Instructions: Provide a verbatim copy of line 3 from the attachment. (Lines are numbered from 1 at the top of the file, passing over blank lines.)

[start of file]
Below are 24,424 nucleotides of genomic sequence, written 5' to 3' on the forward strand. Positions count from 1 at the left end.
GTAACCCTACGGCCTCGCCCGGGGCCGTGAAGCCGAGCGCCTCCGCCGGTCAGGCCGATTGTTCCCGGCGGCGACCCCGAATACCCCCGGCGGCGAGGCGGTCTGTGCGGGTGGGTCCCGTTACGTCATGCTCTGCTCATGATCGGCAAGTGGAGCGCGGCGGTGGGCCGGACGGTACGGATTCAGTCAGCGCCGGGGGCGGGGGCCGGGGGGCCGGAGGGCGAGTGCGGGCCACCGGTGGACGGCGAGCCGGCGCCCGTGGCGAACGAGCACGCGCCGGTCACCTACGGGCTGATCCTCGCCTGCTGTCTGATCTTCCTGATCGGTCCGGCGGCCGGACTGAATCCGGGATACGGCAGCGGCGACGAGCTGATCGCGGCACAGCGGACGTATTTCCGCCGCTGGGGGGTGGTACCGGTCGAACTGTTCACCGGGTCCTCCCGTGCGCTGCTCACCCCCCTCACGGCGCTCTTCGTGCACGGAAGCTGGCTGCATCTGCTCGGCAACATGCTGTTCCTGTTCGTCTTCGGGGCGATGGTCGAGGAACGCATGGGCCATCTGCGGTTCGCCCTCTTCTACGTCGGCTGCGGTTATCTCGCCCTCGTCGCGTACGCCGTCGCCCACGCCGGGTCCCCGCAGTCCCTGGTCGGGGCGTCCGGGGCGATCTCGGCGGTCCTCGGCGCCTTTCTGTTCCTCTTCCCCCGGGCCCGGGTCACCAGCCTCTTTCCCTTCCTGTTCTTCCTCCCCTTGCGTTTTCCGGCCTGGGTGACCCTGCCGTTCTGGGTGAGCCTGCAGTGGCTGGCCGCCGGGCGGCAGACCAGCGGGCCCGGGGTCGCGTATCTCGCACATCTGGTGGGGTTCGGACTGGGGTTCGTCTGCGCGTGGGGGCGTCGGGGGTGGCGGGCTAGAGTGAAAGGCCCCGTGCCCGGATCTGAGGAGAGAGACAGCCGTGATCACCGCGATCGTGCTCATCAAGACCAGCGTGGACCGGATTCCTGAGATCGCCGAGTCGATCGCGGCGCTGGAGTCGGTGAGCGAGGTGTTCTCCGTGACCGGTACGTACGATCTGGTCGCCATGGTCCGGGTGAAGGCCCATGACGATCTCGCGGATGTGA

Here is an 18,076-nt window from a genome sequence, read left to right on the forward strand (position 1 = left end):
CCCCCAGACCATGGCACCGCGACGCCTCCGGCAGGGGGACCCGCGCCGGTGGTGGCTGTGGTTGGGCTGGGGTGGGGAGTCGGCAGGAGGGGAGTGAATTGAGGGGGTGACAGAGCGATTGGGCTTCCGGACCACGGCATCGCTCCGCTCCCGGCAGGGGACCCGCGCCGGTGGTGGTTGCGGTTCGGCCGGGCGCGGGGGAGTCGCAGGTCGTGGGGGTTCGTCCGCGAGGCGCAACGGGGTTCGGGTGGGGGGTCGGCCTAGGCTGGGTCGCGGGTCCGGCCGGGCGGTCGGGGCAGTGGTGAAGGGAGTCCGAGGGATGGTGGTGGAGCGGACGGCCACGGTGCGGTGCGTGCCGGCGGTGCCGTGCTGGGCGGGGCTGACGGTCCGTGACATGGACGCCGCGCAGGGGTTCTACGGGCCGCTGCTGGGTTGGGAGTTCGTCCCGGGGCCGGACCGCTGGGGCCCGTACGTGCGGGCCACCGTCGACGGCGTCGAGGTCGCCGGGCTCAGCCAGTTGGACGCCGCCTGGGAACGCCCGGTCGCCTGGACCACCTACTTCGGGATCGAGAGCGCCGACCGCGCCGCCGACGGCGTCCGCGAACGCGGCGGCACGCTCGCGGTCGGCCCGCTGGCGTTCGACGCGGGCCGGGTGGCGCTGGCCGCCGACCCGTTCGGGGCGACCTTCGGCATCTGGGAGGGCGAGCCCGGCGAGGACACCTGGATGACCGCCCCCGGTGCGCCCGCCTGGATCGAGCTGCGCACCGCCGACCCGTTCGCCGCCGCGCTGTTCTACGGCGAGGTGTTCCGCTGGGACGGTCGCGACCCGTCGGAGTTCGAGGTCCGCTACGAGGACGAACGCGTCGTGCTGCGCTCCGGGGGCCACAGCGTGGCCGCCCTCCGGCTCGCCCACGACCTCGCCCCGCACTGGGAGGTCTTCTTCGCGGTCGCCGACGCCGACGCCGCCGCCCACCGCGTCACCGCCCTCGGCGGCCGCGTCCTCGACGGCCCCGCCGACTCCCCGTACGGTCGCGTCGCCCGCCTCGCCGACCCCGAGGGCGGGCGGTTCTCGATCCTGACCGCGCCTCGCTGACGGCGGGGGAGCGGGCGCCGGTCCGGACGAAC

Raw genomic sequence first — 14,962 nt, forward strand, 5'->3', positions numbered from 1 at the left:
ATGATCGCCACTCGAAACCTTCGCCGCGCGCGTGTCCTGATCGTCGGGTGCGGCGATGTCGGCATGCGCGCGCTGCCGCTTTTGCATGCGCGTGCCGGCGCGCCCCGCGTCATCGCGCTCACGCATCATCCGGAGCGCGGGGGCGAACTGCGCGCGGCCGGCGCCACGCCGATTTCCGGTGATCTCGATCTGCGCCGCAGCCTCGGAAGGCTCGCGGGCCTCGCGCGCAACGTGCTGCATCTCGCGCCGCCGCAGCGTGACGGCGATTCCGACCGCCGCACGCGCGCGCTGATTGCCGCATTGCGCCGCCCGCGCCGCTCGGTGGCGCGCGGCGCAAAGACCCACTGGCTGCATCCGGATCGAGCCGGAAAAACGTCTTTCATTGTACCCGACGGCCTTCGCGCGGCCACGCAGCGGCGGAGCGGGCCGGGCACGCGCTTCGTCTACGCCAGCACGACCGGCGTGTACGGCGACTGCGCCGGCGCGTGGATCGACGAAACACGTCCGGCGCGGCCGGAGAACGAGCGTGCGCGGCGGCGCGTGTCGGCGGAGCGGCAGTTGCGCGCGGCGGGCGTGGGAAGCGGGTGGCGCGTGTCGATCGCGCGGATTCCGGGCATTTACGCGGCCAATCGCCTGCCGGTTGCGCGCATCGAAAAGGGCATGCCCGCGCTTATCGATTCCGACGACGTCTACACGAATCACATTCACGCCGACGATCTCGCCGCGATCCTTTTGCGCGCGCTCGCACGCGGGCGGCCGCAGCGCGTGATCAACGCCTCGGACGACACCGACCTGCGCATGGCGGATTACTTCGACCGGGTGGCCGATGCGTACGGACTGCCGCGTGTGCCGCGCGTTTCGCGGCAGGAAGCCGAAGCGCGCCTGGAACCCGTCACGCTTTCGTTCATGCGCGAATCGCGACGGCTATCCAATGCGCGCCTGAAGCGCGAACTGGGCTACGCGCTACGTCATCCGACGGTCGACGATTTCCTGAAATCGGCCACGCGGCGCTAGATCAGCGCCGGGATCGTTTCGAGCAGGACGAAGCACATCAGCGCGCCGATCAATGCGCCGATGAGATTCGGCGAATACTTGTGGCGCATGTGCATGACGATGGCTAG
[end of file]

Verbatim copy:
Here is an 18,076-nt window from a genome sequence, read left to right on the forward strand (position 1 = left end):